NEW YORK (MainStreet) -- When it comes to mortgage rates, we've heard the term "record lows" for years now. And while interest rates on home loans have wavered a bit, they've recently dipped to the lowest levels in nearly two years. The benchmark 30-year fixed mortgage rate is still well under 4%. Low interest rates and tax breaks are the rational reasons for new homeowners to move from renting an apartment to owning a home. Of course, having a place to call your own is often the overriding emotional reason that trumps all.

Low mortgage rates are a given – but are the tax breaks really that substantial? MainStreet asked tax experts to strip away the jargon and give us the plain facts -- and some tax hacks -- for first-time homeowners.

First the bad news: one tax incentive for buying a home is no longer in play.

"As a new homeowner you might know someone who bought a house a few years ago that received the first-time homebuyer tax credit," said Jayson Mullins, CEO of Top Tax Defenders, in Houston. "Well you should know that as of July 1, 2010 this credit is no longer available." 

But of course, there are still tax breaks – with some fine print. The most commonly cited is the mortgage interest deduction.

"There are definite advantages and deductions to owning a home -- or a second vacation home for that matter -- but mortgage interest and property tax deductions are not a 100% sure deduction," Vincenzo Villamena, CPA and managing partner of the Online Taxman based in New York, told MainStreet. "They need to be large enough to be above the standard deduction, which with kids, etc., can be well over $10,000 to $15,000. Bottom line: don't buy a house just to get a deduction. It should be viewed as a long-term investment in one's future, not a tax planning tool."

Gabe Lumby, a CPA in Springfield, Mo. agrees that "people get all worked up" about the mortgage interest deduction but reminds us that the IRS allows taxpayers to take the higher of the standard deduction or itemized deductions. The standard deduction for 2014 for single taxpayers is $6,200 and for married joint filers $12,400. For some, that can be a high hurdle to clear.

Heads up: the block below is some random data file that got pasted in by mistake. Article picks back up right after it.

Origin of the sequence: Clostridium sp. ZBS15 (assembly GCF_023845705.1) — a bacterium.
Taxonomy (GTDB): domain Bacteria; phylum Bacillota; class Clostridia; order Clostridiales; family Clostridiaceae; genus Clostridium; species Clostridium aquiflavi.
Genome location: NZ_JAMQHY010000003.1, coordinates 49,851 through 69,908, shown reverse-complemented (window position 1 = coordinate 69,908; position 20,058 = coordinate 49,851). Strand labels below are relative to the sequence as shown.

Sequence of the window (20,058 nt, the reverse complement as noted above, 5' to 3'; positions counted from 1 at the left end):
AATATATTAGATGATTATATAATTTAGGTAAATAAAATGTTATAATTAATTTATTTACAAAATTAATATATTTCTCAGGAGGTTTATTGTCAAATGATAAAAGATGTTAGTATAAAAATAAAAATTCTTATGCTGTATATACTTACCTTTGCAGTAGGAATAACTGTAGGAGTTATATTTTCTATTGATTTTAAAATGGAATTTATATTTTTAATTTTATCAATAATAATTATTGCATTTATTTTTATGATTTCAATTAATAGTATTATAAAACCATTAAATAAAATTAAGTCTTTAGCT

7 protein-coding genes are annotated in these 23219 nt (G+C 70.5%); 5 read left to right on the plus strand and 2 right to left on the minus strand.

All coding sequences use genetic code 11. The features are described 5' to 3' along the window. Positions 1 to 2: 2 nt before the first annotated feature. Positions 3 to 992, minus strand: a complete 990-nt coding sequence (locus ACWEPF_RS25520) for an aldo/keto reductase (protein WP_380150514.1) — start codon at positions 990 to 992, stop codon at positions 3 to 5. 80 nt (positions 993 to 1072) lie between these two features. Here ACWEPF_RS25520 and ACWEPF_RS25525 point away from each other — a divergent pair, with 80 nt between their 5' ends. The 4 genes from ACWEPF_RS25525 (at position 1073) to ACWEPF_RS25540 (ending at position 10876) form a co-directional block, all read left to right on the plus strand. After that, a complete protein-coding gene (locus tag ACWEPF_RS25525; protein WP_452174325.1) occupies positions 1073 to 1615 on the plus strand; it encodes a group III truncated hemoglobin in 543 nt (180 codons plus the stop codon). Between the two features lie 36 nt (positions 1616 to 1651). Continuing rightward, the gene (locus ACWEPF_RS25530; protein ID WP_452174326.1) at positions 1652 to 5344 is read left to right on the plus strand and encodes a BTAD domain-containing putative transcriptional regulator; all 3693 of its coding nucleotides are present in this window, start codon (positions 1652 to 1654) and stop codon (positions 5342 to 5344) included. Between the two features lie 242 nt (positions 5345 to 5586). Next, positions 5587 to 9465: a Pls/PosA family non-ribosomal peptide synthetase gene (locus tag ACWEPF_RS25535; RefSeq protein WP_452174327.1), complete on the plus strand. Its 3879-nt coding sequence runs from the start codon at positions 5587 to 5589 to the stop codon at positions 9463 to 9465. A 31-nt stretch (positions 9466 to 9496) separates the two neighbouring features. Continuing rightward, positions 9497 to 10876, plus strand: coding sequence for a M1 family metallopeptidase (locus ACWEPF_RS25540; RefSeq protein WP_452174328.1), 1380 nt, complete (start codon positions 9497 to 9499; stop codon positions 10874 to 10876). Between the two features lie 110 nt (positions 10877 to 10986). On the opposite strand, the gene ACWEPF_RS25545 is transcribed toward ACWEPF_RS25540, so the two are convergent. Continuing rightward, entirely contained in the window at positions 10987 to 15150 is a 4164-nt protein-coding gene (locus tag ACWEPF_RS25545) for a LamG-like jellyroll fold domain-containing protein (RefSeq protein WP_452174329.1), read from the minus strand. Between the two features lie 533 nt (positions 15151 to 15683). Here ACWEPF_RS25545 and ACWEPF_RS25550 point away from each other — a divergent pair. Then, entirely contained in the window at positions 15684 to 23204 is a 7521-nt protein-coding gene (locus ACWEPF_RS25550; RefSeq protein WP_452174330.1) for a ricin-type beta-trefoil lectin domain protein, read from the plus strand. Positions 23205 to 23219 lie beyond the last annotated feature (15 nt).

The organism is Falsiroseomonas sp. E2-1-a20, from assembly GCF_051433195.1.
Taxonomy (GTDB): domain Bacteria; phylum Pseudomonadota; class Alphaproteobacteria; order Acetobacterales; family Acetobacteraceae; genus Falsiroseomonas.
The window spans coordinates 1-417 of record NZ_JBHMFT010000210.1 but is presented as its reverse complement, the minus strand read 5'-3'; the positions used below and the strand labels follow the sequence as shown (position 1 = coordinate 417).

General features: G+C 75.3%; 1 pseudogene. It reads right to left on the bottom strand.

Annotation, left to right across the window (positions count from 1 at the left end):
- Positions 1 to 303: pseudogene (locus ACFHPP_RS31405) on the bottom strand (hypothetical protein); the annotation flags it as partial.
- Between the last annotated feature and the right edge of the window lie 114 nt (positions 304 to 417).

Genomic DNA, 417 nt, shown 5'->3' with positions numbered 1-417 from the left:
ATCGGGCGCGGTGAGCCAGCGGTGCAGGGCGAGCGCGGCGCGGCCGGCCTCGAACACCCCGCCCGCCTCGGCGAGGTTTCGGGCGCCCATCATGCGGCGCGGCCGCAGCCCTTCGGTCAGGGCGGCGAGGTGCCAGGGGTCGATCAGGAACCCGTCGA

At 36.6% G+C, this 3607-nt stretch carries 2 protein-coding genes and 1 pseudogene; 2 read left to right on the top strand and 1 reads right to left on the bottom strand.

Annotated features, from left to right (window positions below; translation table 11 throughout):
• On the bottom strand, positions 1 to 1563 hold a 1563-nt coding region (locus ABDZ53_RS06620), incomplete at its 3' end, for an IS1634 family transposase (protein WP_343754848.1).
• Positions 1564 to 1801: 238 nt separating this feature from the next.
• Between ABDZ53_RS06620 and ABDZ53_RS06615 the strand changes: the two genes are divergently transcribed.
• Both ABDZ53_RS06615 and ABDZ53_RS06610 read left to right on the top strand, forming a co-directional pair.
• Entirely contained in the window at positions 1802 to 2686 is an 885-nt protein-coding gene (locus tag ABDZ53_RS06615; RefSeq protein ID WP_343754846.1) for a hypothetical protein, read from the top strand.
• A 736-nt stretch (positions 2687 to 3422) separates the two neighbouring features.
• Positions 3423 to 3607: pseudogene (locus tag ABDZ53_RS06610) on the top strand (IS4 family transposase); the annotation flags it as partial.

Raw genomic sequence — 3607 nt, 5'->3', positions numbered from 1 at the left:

"We own our own home but the mortgage interest, plus our real estate, personal property, and sales taxes, plus our medical expenses never exceed the standard deduction," Lumby admits. He also says that itemized deductions are not tax credits -- they reduce your taxable income.

"If you are in the 28% tax bracket, a dollar spent on mortgage interest will only save you 28 cents in taxes, not a dollar -- most people don't get this," Lumby says. "Also, if you still end up taking the standard deduction, the mortgage interest paid does not help you at all on your taxes."

If total mortgage interest payments do clear that standard deduction hurdle, a taxpayer may be facing a "long form" tax filing for the first time. Tax expert and enrolled agent Steven J. Weil in Fort Lauderdale says that can lead to some additional often-forgotten deductions.

"New homeowners are often itemizing their taxes for the first time," Weil says. "While they may know that they can deduct mortgage interest and real-estate taxes, they may not realize that they can also deduct the items they donated to charity, such as the appliances they replaced or the furniture they donated. A common mistake is forgetting to get receipts for these items so that they can prove the donation."

And recent action by Congress is allowing another tax break for first time homeowners, according Lisa Greene-Lewis, a certified public accountant and TurboTax tax expert.

"There is an additional deduction for you thanks to the recent vote by Congress extending temporary tax provisions called tax extenders," she says. "The Mortgage Insurance Premium Deduction is a tax benefit available if your lender required you to buy mortgage insurance in order to secure your loan."

The tax pros also noted that new homeowners can often get tax credits for energy-saving improvements made to a house, such as a new boiler, insulated windows and other energy-efficient upgrades. But not all the breaks apply to just income tax.

"New homeowners often spend a lot of time and money in furniture and home improvement stores so they should keep track of their sales tax as the actual amount may exceed the amount on the chart," Weil adds. "Since homeowners get to deduct sales tax or state income tax, this strategy works best for those in states with low or no income tax."

And, there is also the matter of capital gains taxes; meaning, if you make money on the eventual sale of your home, you may not owe taxes on that profit – a tax break unique to homeownership.

"If you own your own home and stay in it for longer than two years, you do not have to pay any taxes on the potential gain from the sale as long as it does not exceed $250,000 for single taxpayers and $500,000 for married tax payers," Lumby says. "If you live in a part of the country with rapidly fluctuating housing costs, you can make some really good money and never pay tax on it." 

And if your new home is the result of a career move, you may be entitled to yet one more tax break.

"If the purchase of your new home was related to a new job, you may be able to deduct your moving expenses if your new job is 50 miles farther from your old house than the distance between your old house and old job," Lisa Greene-Lewis explains. "You may be able to deduct the cost of packing and shipping your possessions, traveling to your new home, storage of up to 30 days, and even the cost to move your pet."

-- Hal M. Bundrick is a Certified Financial Planner and contributor to MainStreet. Follow him on Twitter: @HalMBundrick